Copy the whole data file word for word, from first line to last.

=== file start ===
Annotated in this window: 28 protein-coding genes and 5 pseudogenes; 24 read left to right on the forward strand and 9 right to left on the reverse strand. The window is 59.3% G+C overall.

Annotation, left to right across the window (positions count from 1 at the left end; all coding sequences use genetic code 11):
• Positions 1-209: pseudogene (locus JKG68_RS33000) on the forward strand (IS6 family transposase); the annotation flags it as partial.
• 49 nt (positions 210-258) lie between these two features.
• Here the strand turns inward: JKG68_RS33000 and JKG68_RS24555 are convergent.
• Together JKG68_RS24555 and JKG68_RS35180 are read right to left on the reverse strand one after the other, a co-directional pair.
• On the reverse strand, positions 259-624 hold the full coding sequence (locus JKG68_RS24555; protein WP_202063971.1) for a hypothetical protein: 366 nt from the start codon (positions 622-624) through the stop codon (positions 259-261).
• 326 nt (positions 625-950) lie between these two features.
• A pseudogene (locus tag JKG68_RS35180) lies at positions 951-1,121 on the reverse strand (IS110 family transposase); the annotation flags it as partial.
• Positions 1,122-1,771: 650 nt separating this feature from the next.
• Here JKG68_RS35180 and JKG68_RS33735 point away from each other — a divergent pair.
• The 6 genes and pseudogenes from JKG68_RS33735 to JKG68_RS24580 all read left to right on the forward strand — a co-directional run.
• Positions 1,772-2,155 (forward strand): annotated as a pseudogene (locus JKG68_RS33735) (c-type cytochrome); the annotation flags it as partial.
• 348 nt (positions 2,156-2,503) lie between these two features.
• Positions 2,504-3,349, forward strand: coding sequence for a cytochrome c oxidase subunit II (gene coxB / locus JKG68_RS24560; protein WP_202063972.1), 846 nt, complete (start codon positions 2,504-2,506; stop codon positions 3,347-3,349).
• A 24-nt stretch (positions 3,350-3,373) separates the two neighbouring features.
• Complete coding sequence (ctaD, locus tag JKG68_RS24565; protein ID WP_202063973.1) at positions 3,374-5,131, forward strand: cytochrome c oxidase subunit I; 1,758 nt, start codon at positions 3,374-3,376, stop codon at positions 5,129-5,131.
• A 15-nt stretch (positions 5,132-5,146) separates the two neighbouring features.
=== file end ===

Annotated in this window: 28 protein-coding genes and 5 pseudogenes; 24 read left to right on the forward strand and 9 right to left on the reverse strand. The window is 59.3% G+C overall.

Annotation, left to right across the window (positions count from 1 at the left end; all coding sequences use genetic code 11):
• Positions 1-209: pseudogene (locus JKG68_RS33000) on the forward strand (IS6 family transposase); the annotation flags it as partial.
• 49 nt (positions 210-258) lie between these two features.
• Here the strand turns inward: JKG68_RS33000 and JKG68_RS24555 are convergent.
• Together JKG68_RS24555 and JKG68_RS35180 are read right to left on the reverse strand one after the other, a co-directional pair.
• On the reverse strand, positions 259-624 hold the full coding sequence (locus JKG68_RS24555; protein WP_202063971.1) for a hypothetical protein: 366 nt from the start codon (positions 622-624) through the stop codon (positions 259-261).
• 326 nt (positions 625-950) lie between these two features.
• A pseudogene (locus tag JKG68_RS35180) lies at positions 951-1,121 on the reverse strand (IS110 family transposase); the annotation flags it as partial.
• Positions 1,122-1,771: 650 nt separating this feature from the next.
• Here JKG68_RS35180 and JKG68_RS33735 point away from each other — a divergent pair.
• The 6 genes and pseudogenes from JKG68_RS33735 to JKG68_RS24580 all read left to right on the forward strand — a co-directional run.
• Positions 1,772-2,155 (forward strand): annotated as a pseudogene (locus JKG68_RS33735) (c-type cytochrome); the annotation flags it as partial.
• 348 nt (positions 2,156-2,503) lie between these two features.
• Positions 2,504-3,349, forward strand: coding sequence for a cytochrome c oxidase subunit II (gene coxB / locus JKG68_RS24560; protein WP_202063972.1), 846 nt, complete (start codon positions 2,504-2,506; stop codon positions 3,347-3,349).
• A 24-nt stretch (positions 3,350-3,373) separates the two neighbouring features.
• Complete coding sequence (ctaD, locus tag JKG68_RS24565; protein ID WP_202063973.1) at positions 3,374-5,131, forward strand: cytochrome c oxidase subunit I; 1,758 nt, start codon at positions 3,374-3,376, stop codon at positions 5,129-5,131.
• A 15-nt stretch (positions 5,132-5,146) separates the two neighbouring features.